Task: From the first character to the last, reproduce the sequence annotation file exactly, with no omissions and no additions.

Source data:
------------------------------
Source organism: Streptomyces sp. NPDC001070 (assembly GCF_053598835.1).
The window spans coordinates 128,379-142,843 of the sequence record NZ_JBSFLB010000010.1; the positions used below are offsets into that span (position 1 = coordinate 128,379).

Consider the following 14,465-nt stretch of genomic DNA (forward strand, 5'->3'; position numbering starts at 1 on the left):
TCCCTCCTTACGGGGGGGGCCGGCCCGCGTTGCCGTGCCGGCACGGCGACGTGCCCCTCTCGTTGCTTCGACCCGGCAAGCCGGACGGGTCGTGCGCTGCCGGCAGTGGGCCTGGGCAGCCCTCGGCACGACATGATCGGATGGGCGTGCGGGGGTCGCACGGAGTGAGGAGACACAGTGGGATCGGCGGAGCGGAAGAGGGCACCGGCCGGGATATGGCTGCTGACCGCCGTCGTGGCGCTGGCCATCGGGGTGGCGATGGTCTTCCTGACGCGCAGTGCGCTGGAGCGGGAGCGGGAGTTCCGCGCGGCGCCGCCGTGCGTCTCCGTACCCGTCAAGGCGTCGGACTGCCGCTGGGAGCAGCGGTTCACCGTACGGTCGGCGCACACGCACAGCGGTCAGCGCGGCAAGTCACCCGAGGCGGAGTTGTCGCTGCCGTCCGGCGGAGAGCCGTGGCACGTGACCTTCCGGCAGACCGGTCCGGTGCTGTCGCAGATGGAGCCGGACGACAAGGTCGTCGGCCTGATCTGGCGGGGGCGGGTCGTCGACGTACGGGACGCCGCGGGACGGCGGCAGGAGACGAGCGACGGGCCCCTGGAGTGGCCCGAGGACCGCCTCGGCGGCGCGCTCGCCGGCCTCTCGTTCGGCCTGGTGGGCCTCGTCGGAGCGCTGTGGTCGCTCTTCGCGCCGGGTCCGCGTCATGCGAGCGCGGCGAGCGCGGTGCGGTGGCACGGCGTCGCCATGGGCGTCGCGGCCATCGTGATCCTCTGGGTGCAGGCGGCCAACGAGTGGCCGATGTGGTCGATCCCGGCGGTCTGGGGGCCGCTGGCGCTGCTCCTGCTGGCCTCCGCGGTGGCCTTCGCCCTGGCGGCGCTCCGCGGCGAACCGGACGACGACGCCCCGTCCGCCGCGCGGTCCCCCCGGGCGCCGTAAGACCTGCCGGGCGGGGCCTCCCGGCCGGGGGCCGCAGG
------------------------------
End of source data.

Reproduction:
Source organism: Streptomyces sp. NPDC001070 (assembly GCF_053598835.1).
The window spans coordinates 128,379-142,843 of the sequence record NZ_JBSFLB010000010.1; the positions used below are offsets into that span (position 1 = coordinate 128,379).

Consider the following 14,465-nt stretch of genomic DNA (forward strand, 5'->3'; position numbering starts at 1 on the left):
TCCCTCCTTACGGGGGGGGCCGGCCCGCGTTGCCGTGCCGGCACGGCGACGTGCCCCTCTCGTTGCTTCGACCCGGCAAGCCGGACGGGTCGTGCGCTGCCGGCAGTGGGCCTGGGCAGCCCTCGGCACGACATGATCGGATGGGCGTGCGGGGGTCGCACGGAGTGAGGAGACACAGTGGGATCGGCGGAGCGGAAGAGGGCACCGGCCGGGATATGGCTGCTGACCGCCGTCGTGGCGCTGGCCATCGGGGTGGCGATGGTCTTCCTGACGCGCAGTGCGCTGGAGCGGGAGCGGGAGTTCCGCGCGGCGCCGCCGTGCGTCTCCGTACCCGTCAAGGCGTCGGACTGCCGCTGGGAGCAGCGGTTCACCGTACGGTCGGCGCACACGCACAGCGGTCAGCGCGGCAAGTCACCCGAGGCGGAGTTGTCGCTGCCGTCCGGCGGAGAGCCGTGGCACGTGACCTTCCGGCAGACCGGTCCGGTGCTGTCGCAGATGGAGCCGGACGACAAGGTCGTCGGCCTGATCTGGCGGGGGCGGGTCGTCGACGTACGGGACGCCGCGGGACGGCGGCAGGAGACGAGCGACGGGCCCCTGGAGTGGCCCGAGGACCGCCTCGGCGGCGCGCTCGCCGGCCTCTCGTTCGGCCTGGTGGGCCTCGTCGGAGCGCTGTGGTCGCTCTTCGCGCCGGGTCCGCGTCATGCGAGCGCGGCGAGCGCGGTGCGGTGGCACGGCGTCGCCATGGGCGTCGCGGCCATCGTGATCCTCTGGGTGCAGGCGGCCAACGAGTGGCCGATGTGGTCGATCCCGGCGGTCTGGGGGCCGCTGGCGCTGCTCCTGCTGGCCTCCGCGGTGGCCTTCGCCCTGGCGGCGCTCCGCGGCGAACCGGACGACGACGCCCCGTCCGCCGCGCGGTCCCCCCGGGCGCCGTAAGACCTGCCGGGCGGGGCCTCCCGGCCGGGGGCCGCAGG